A violent encounter on January 23 between Kyrgyz border troops and alleged intruders from China’s Xinjiang province about 40 kilometers inside Kyrgyz Republic territory from the Chinese border left twelve dead, including one Kyrgyz citizen who had originally confronted the group. Initial reports indicated that eleven people were observed in Kyrgyz territory by camp ranger Alexander Barykin, who was killed when attempting to apprehend the men.
According to Kyrgyz news outlets, Barykin was head of the local hunters and fishermen association club in Issyk-Kul province, which neighbors the Chinese border to the south. On the 23rd, while conducting a routine check of the area, Barykin noted an unknown group of men with backpacks heading north. He stopped to identify them but was unable to communicate with them in either Kyrgyz and Russian. Barykin left the intruders to contact a nearby Kyrgyz outpost and alert authorities. What happened next remains murky, but Kyrgyz border troops ultimately surrounded the group, who were allegedly armed with knives and one rifle taken from Barykin. Shortly afterwards, all the intruders were dead.
Chinese news sources could not immediately verify the incident. But the Global Times suggested that the group could have been Uyghur “separatists” linked to the East Turkestan Islamic Movement. Beijing designated ETIM as violent separatist movement responsible for numerous outbreaks of violence in the Xinjiang province.
A week later, however, and the Chinese embassy in Kyrgyzstan was still unable to provide further details on the identities of the suspected Uyghurs. “We are still in the process of establishing the identity of these people. It is impossible to determine their backgrounds by their appearance. But we keep in touch with the agencies on the matter since our cooperation maintained on an ongoing basis,” Chinese diplomats told the AkiPress news outlet in Bishkek.
The World Uyghur Congress, an umbrella organization for Uyghur human rights in Xinjiang province, called for “transparent and independent investigation to avoid politically motivated conclusions regarding events.” WUC President Rebiya Kadeer said in her statement that “Kyrgyzstan remains an important conduit through which Uyghur refugees can escape the repression they are subjected to in East Turkestan. It is well known that the Chinese authorities are exporting their repression abroad via the SCO to curb Uyghur activism and Uyghurs seeking refuge. As a country whose inhabitants were subjected to repression and to whom Uyghurs provided refuge in the past, Uyghurs frequently seek similar assistance from their ethnic, linguistic and cultural cousins in Kyrgyzstan. SCO membership requires member states to align their anti-terrorism, separatism and extremism regulations to the PRC’s notoriously vague and flexible definitions, which have serious ramifications for Uyghurs in this regard.”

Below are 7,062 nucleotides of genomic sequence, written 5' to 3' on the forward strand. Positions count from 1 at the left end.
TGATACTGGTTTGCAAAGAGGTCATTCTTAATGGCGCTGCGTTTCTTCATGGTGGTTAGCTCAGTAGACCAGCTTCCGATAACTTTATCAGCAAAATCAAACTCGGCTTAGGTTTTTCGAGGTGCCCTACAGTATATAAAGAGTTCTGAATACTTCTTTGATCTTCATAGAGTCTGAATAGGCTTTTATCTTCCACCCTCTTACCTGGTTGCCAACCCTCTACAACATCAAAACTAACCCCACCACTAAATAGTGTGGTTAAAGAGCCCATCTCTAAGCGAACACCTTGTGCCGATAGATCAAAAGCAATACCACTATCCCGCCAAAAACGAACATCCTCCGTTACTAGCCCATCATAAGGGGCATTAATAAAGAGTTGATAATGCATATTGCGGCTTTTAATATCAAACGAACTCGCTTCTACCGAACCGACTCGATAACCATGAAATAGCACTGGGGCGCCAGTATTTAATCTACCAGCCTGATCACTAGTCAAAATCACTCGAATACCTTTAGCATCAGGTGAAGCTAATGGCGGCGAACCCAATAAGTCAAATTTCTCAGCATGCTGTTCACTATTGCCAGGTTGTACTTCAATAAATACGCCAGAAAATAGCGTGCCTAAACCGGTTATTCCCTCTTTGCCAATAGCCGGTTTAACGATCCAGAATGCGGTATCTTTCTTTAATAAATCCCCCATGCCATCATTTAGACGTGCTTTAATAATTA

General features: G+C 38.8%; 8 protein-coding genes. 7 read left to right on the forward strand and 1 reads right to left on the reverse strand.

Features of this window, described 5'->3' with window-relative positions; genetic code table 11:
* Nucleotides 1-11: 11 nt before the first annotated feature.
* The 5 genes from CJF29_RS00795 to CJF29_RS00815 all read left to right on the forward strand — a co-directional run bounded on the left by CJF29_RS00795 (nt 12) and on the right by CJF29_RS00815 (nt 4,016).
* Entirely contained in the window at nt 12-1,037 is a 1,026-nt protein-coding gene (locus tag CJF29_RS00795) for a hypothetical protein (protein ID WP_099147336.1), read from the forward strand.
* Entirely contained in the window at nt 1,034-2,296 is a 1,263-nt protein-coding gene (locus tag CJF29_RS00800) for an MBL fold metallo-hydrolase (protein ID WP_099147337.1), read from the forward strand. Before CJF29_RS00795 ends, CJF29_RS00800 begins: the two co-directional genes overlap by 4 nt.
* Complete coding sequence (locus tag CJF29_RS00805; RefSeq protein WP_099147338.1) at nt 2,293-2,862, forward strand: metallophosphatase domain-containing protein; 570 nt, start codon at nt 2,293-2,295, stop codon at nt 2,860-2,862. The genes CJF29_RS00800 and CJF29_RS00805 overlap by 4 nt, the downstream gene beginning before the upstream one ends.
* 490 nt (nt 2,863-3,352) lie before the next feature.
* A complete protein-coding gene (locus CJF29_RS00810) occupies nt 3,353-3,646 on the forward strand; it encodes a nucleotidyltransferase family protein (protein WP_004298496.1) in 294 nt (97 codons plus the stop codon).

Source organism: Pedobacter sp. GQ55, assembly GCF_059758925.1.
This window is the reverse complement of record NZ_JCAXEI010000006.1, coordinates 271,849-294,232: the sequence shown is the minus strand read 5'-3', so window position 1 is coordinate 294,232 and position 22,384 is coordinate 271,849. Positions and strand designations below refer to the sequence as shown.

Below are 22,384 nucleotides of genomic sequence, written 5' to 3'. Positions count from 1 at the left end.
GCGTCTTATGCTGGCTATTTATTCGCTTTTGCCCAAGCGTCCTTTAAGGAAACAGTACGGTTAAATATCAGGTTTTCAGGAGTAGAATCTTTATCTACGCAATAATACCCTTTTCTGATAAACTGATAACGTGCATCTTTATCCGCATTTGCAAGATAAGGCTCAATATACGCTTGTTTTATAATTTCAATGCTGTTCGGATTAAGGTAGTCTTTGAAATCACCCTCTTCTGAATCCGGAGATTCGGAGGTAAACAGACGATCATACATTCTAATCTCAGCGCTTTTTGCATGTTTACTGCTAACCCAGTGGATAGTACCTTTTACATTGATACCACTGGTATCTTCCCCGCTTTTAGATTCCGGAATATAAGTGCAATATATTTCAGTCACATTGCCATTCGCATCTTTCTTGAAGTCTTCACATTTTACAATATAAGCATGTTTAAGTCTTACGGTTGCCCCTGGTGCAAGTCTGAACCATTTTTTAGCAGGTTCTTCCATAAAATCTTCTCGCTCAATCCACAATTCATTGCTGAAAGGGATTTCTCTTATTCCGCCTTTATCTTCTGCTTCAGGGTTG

Beijing’s heavy-handed security measures in Xinjiang have been regularly criticized by human rights watchdogs in the past. An intensified crackdown on Uyghur dissent in China over the last few months has evidently put pressure on states outside the Chinese borders, with a particular focus on the former Soviet republics of Central Asia. Kyrgyzstan has the largest ethnic Uyghur community in Central Asia, after Kazakhstan. Almost every Uyghur family in the Kyrgyz Republic has close relatives in Xinjiang province. Until this recent incident, Kyrgyzstan’s membership in the Shanghai Cooperation Organization was predicated on the Kyrgyz economy’s dependency on low-cost Chinese products and Beijing’s investment in the republic’s rundown infrastructure. Kyrgyzstan also takes part in the SCO’s regional security programs, such as the Regional Anti-Terrorist Structure headquartered in Tashkent, Uzbekistan. Kyrgyz authorities share intelligence data with their Chinese counterparts, includes information obtained by monitoring the Uyghur minority. Cooperation between Central Asian states and China became even more significant after President Xi Jinping’s call for stronger cooperation to fight the “three evil forces” of terrorism, extremism and separatism.
Still, the Kyrgyz public remains divided over this recent incident. Many find it hard to believe that the extremely tight Chinese border control permitted 11 people to squeeze through the perimeter and into Kyrgyz territory unnoticed. As to Kyrgyzstan’s ability to protect its own borders from illegal crossings, domestic experts question the Kyrgyz government’s efforts to secure vulnerable chunks of land along the borders. Suspicions were also raised when Chinese officials and Beijing-based newspapers were quick to use the Kyrgyz government’s reports from the ground on the incident. Likewise, discrepant statements by Kyrgyz officials on the day of the encounter are receiving public scrutiny. One could argue that the spillover effect from violence in Xinjiang now very much involves Central Asian states.
Ryskeldi Satke is a freelance contributor with research institutions and news organizations in Central Asia, Caucasus, Turkey and the U.S. Contact e-mail: rsatke at gmail.com